By Christian Cayetano
On Friday, May 19, 2017, I reached a milestone that for over six years I have been dreaming of. A dream that for some would seem impossible, but for others a reality. I finally had the privilege of graduating from California State University San Marcos. I graduated with my B.A. in Visual and Performing Arts in Arts and Technology. I look back and reflect on how this was all possible — how my struggles not only put me down but have made me stronger.
Where I come from is no different from others who come at a young age to a new country, not knowing that later in life, they will be considered “different” from others. I was brought to the United States at the age of two, where I came to know Pasadena, CA as my new home. I grew up all of my life in low income and unprivileged communities where having a future was questionable. Due to my status, I didn’t really see any hope for me in my education other than finishing high school. After deep consideration and talking to the right people, I was guided on the right path.
I came to college with a scholarship as my only source of aid. I didn’t have the privilege to apply for FAFSA like my peers. I had to fund the rest of my education because my scholarship didn’t cover it all. With the help of my support system like family and friends, we were able to make food sales and yard sales. On my own I would recycle cans. Back then it was tough going to college. My junior year I got a sense of relief when Governor Brown passed the California Dream Act and President Obama introduced Deferred Action of Childhood Arrival (DACA). Not only was I getting some aid from the government, but legally I was allowed to work.
Even though it would seem everything was looking good for me, life just kept getting in the way. I went through many financial issues like leaving college for a while because I couldn’t afford paying off a semester. Back at home I was dealing with many personal family issues and also dealing with political views against immigrants. These distractions have haunted me and kept me away from being focused on my education.
Eventually, I learned how to stay true to myself and always remember why I’m going through all of this. The answer was to give back to my parents for all of their struggles. They came to this country to have the “American Dream” that many talk about. Yet they always go through discriminization like every other immigrant in this country. Both my parents work not only one or two but even sometimes three jobs to support my siblings and I. Due to that, I’m blessed to say I’m a proud Alumni of CSUSM. My journey continues to hopefully one day retire them both, buy a home for my mom, and buy the truck for my dad that he has been dreaming of. It’s my turn to take care of them. They’re both my pride and joy in life. Even though they’re divorced, I love them each equally.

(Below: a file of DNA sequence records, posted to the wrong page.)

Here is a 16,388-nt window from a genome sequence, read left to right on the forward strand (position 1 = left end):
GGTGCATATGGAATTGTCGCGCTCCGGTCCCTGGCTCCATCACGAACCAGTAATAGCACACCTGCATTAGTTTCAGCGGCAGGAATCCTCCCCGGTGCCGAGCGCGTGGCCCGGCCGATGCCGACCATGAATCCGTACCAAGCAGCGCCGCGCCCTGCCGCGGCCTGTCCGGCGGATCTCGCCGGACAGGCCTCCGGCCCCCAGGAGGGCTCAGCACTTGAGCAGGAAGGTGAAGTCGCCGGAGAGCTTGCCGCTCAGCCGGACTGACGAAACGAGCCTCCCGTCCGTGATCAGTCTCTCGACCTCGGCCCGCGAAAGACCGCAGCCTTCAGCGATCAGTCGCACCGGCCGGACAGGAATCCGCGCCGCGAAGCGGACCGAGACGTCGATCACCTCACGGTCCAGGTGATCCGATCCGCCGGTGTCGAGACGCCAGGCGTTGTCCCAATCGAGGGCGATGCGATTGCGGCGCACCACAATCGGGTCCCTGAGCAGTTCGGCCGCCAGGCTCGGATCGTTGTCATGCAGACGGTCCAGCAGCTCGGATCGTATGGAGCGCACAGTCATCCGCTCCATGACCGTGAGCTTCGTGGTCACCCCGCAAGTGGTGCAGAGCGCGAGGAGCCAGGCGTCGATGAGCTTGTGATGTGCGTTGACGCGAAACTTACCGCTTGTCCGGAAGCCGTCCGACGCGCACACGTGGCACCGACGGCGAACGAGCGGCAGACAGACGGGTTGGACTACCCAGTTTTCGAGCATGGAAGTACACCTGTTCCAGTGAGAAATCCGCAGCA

By graduating and receiving my bachelors degree, I can say that I feel a lot more educated. I’m more aware and open minded with what’s happening in the world. I’m more inclusive as well, which is something that I admire the most. Now that I’m in the real world, I feel like I can interact with many different people from different orientations without judging them. From the time I found out about my status until I came to college, I’ve been judged because of my status. I’ve been threatened, looked down upon, and sometimes teased. However, what I have learned is that those doing the judging don’t live a healthy life. So instead of judging, I decided to bear with it and use the negative comments to my advantage and prove them wrong. By living a judgement-free life is something undergraduates can follow to a better path to success. We tend to judge a person based on their appearance, but we don’t really know what that person has gone through until you really get to know them. Being more supportive can make that person valuable. These are some examples that can make someone a better human being. There are many examples out there, but these values I endure while not going to college but by also being involved with multiple clubs.
A quote I like to say is, “If you really want it, you’ll make it happen.” This quote is very broad because it can be interpreted in many ways. For me it was if I really wanted an education, I was going to get that education despite what society thinks about me. Stay positive and always persevere.